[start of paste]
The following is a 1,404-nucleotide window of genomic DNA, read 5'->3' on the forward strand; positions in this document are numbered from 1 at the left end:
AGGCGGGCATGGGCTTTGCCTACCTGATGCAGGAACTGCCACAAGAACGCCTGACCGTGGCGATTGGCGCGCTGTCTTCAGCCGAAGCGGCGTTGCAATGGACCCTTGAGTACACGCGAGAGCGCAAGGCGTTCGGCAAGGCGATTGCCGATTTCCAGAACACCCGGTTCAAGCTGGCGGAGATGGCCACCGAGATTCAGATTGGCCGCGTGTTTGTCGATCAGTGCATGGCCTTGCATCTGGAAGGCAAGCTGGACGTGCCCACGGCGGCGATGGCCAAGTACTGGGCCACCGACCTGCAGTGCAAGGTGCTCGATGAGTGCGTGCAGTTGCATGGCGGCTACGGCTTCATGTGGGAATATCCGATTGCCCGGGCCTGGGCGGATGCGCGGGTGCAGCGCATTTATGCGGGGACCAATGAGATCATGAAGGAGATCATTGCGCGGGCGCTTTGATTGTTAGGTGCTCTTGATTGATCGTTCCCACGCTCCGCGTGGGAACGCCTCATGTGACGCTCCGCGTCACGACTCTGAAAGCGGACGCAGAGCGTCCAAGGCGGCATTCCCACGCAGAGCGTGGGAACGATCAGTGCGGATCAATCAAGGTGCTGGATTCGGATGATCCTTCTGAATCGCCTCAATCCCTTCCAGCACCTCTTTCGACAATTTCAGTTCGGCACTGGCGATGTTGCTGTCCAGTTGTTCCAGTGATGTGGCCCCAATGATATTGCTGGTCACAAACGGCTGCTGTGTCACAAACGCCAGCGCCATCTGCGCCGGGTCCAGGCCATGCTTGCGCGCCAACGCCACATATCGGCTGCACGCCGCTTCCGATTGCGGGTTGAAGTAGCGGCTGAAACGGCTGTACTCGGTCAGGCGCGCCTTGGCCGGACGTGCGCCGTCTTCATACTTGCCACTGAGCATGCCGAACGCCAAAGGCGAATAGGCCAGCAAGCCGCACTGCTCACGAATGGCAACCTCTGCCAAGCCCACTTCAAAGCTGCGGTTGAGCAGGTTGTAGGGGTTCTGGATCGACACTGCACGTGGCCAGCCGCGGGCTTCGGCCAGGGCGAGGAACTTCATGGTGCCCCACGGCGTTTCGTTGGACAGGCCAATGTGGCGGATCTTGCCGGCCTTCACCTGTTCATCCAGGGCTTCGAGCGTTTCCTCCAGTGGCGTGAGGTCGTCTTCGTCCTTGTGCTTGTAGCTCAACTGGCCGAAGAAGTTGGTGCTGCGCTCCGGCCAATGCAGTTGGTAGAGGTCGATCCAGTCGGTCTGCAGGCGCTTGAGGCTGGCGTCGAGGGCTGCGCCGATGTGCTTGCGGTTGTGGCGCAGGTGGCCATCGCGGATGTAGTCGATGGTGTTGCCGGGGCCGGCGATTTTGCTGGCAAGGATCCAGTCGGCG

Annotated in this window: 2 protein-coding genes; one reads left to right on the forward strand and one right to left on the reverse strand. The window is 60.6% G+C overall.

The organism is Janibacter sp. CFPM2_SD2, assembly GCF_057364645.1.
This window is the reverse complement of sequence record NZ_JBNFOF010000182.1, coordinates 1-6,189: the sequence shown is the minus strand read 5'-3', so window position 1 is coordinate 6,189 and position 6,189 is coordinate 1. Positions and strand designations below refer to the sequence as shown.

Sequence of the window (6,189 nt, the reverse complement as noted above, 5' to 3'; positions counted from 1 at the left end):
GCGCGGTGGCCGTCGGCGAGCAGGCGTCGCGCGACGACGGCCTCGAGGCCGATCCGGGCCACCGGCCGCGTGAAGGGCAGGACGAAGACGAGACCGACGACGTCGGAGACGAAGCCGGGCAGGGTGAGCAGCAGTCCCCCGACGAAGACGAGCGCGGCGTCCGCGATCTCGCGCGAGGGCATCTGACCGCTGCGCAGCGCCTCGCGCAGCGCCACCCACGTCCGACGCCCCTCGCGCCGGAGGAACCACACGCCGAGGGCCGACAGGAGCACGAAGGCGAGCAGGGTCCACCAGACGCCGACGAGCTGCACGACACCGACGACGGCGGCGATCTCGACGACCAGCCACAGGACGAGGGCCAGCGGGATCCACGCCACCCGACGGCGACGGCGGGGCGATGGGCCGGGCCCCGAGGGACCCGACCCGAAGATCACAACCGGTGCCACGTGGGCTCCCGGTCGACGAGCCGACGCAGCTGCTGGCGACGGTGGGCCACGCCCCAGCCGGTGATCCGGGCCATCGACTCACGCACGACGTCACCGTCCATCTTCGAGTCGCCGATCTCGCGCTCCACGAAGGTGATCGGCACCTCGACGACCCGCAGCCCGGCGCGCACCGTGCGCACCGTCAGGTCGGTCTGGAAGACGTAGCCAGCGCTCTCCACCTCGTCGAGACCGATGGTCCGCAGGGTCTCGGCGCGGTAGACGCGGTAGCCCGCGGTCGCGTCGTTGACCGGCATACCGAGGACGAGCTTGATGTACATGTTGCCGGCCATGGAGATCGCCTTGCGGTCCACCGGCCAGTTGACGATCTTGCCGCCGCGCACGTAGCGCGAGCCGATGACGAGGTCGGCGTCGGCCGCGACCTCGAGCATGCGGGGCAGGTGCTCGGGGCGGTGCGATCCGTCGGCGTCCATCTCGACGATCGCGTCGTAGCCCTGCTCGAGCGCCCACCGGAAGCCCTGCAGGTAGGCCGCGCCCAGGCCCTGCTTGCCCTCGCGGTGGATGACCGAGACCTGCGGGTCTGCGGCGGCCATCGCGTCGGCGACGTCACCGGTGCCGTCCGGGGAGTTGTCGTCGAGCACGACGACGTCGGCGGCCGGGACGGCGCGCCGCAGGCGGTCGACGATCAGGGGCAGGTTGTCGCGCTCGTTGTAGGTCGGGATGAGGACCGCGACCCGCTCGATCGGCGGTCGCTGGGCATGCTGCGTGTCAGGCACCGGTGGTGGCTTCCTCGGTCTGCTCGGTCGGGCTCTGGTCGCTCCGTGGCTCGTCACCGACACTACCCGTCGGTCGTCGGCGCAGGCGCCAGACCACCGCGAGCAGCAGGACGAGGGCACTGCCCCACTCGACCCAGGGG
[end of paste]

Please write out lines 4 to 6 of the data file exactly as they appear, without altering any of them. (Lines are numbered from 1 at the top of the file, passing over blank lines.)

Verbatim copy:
The organism is Janibacter sp. CFPM2_SD2, assembly GCF_057364645.1.
This window is the reverse complement of sequence record NZ_JBNFOF010000182.1, coordinates 1-6,189: the sequence shown is the minus strand read 5'-3', so window position 1 is coordinate 6,189 and position 6,189 is coordinate 1. Positions and strand designations below refer to the sequence as shown.

Sequence of the window (6,189 nt, the reverse complement as noted above, 5' to 3'; positions counted from 1 at the left end):